Belle de Jour (1967)

100belledejourThere is frequently a problem while dealing with films that are known as “Groundbreaking” and “Iconic” years after their release. This is a barrier I face once again with Belle de Jour, viewing it for the first time nearly half a century after its release: what was at first shocking and liberating is now commonplace.

Just like our last entry, Army of Shadows, Belle de Jour is based on a novel by Joseph Kessel, which was itself published in the 1920s. It seems to have changed little in the transition to screen, except for the fantasy sequences created by director Luis Buñuel. One such sequence opens the movie, with our central character, Séverine (Catherine Deneuve) enjoying a carriage ride in the country with her husband, Pierre (Jean Sorel). Pierre criticizes her for being so cold toward him, and when she tells him not to speak of that, he stops the carriage, has her tied to a tree, whipped, and ravished by his footmen.

hero_EB19990725REVIEWS08907250301ARSéverine does have an intimacy problem, possibly dating back to an incident of molestation in her girlhood. And Pierre is indeed a long-suffering saint, constantly rebuffed and spending the night alone in his half of their Rob-and-Laura-Petrie separate beds. Chance conversations with her friend Renee (Macha Meril) and her shady husband Hussen (Michel Piccoli) leads her to the establishment of Madame Anais (Geneviève Page), a somewhat upscale brothel with only two prostitutes. Séverine becomes “Belle de Jour” (a rather clever play on words, both on “day lillies” and the French expression “Belle de nuit”), who works only between the hours of two and five, coming home before her husband the surgeon.

MV5BMTk1NTg3NjAwNF5BMl5BanBnXkFtZTYwOTczNTU2._V1_SX640_SY720_As Séverine waffles on whether or not she will actually commit to her new trade, Anais commands her to get into her room, and when Séverine complies meekly, says, “So. You need a firm hand.” Her first client realizes this, too, and plays to her desire for the rough stuff. So begins her sexual liberation; she even takes on an Asian client with a box whose contents mysteriously buzz, causing the other ladies in the brothel to turn him down – and in fact, in the aftermath of this encounter, we see a genuine smile on Séverine’s face for the first time in the movie. And she begins to warm to her husband, too, much to his amazement and delight.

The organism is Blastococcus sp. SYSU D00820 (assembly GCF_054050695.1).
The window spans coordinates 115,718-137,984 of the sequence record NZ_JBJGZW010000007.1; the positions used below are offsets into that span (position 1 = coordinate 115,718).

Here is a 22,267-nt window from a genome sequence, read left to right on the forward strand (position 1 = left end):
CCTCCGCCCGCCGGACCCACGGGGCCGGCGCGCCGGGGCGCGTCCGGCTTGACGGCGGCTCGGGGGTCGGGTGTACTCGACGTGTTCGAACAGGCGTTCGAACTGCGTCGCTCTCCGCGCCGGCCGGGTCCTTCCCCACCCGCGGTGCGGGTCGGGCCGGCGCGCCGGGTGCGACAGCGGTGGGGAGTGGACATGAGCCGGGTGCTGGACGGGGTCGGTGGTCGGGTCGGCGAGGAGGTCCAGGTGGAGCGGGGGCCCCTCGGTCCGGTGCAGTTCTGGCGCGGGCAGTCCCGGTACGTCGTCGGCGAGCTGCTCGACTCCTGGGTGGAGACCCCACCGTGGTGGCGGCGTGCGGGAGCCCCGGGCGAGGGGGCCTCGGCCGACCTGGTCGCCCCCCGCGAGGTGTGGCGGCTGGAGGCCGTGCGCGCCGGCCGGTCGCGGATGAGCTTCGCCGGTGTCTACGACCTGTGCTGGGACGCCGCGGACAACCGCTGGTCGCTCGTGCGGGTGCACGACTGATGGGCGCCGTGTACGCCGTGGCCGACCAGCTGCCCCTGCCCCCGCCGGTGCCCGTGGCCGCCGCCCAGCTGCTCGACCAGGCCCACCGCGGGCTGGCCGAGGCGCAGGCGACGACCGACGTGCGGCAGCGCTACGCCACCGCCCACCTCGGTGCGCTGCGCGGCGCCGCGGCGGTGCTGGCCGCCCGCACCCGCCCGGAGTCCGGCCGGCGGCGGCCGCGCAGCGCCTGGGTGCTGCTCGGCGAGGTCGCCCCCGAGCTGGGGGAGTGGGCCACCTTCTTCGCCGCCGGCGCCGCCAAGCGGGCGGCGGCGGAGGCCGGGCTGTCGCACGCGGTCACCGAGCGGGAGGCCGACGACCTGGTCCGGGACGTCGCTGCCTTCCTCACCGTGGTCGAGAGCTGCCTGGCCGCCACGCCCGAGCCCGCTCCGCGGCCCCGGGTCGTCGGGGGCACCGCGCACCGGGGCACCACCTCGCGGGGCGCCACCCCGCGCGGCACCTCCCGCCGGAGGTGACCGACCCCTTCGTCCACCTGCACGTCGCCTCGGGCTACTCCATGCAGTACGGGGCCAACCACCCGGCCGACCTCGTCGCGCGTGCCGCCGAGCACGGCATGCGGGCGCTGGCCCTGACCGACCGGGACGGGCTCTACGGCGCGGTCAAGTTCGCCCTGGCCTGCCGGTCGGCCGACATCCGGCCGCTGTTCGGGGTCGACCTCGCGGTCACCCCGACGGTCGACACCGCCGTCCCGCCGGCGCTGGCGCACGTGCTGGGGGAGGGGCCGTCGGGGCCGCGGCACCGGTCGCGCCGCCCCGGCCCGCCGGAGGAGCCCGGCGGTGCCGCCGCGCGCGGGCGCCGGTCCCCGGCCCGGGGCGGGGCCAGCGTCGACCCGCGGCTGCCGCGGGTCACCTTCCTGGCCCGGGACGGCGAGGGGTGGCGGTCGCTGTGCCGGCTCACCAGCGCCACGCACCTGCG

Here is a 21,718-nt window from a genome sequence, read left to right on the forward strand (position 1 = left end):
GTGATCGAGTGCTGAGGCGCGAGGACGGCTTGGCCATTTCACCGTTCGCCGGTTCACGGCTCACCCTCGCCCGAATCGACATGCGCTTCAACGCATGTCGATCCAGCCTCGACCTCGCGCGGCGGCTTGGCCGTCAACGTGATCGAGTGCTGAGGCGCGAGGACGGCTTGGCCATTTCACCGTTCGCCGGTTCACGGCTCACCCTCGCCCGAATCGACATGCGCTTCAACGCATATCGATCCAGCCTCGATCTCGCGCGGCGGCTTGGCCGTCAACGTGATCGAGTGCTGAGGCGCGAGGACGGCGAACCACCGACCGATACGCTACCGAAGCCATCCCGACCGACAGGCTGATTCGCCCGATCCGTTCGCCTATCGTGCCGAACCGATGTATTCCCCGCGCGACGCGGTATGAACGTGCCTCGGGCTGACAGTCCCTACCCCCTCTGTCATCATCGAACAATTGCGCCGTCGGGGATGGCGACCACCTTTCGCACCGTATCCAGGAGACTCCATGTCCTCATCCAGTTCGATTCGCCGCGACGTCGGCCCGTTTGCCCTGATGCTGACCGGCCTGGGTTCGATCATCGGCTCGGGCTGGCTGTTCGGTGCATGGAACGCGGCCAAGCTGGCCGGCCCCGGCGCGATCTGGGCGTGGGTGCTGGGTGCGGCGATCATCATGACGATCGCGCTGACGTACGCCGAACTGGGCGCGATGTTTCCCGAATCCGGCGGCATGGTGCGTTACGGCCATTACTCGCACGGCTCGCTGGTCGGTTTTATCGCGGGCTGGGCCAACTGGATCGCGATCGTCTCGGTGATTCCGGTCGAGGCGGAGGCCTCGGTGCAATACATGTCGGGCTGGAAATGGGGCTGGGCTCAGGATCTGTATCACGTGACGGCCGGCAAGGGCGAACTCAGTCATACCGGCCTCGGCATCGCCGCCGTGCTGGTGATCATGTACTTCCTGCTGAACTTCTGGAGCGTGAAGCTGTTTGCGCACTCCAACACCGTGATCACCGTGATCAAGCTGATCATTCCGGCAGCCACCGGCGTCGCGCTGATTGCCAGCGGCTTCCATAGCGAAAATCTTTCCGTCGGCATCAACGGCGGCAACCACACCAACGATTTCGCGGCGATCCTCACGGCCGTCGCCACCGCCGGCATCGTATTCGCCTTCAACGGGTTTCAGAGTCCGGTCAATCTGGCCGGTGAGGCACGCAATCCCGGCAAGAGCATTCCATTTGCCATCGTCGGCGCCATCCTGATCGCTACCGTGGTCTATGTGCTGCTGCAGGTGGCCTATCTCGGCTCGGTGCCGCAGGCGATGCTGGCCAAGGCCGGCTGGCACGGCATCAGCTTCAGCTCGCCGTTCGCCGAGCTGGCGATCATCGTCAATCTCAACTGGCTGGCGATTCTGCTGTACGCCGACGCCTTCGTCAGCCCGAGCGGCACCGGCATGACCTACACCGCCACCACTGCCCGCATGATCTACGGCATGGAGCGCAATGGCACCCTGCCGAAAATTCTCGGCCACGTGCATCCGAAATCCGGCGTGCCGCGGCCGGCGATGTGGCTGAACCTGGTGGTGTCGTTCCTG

Two serpents enter this garden of earthly delights: the first is Hussen, whom we were expecting – after all, he’s the one who gave Séverine the address – and the other is Marcel (Pierre Clémenti), a young gangster who represents a sort of bad boy avatar – leather trenchcoat and boots, sword cane, metal teeth – everything Séverine’s dark side desires. They become obsessed with each other, and Séverine quits her job at Madame Anais’ – the Madame thinks it is because of Marcel, and agrees it is a good decision, but it is truly because of Hussen’s discovery of her second life.

Belle-de-Jour-1Everything goes about as one would suspect – Marcel still manages to track Séverine to her home, demands are made, there is tragedy – but it is all so bound up in Séverine’s fantasy life, that we are not sure that the dis-assembly of her otherwise lovely bourgeois life is not another fantasy designed to punish herself, just like the opening sequence. The ending is deliberately ambiguous, and even Luis Buñuel himself has stated that he doesn’t know what the ending truly means.

Buñuel does manage to surprise me every time I approach another of his movies. He is known as one of the greatest of the surrealist filmmakers, and that is a reputation that is roundly reserved. I suppose it is pretty much bourgeois on my part that when I hear surrealism I expect Monty Python wackiness, when in reality (heh), the movement is more about giving the unconscious part of the mind equal representation with the conscious; I read a comment that the carriage bells on the soundtrack are an indicator of Séverine’s fantasies, and while the ambient sound track in the movie is quite sharp and often draws attention to itself, I’m not certain about that assertion.

I’ve also seen it held up as a feminist film, and I look at that claim sidewise as well. It can argued that it is about a woman taking charge of her sexuality, but for that interpretation to work, it has to gloss over practically every relationship in the movie. The only people that actually seem real are the pragmatic Madame Anais and her two girls (Françoise Fabian and Maria Latour), who are friendly and chatty, but have no illusions as to the absurdity and general pathos of their clientele. Humanity is messy, and these women get to see perhaps the best and worst of it.

f6a8cc81d988b2ebf9c3bebf0b8077aba8145830-700Perhaps Belle de Jour‘s reputation as a masterpiece relies on the fact that, of Buñuel’s many surrealist films, it is the most approachable; That Obscure Object of Desire demands constant interpretation, The Exterminating Angel is a puzzle, and my favorite, The Discreet Charm of the Bourgeoisie, is more like a fabulous funhouse than anything else. Belle de Jour, like its source novel, is more of a standard potboiler with some surrealist spice. In fact, I think of all the movies mentioned above, I would be most likely to recommend Belle de Jour as the entryway to the films of Luis Buñuel, for exactly those reasons.

Belle de Jour on Amazon

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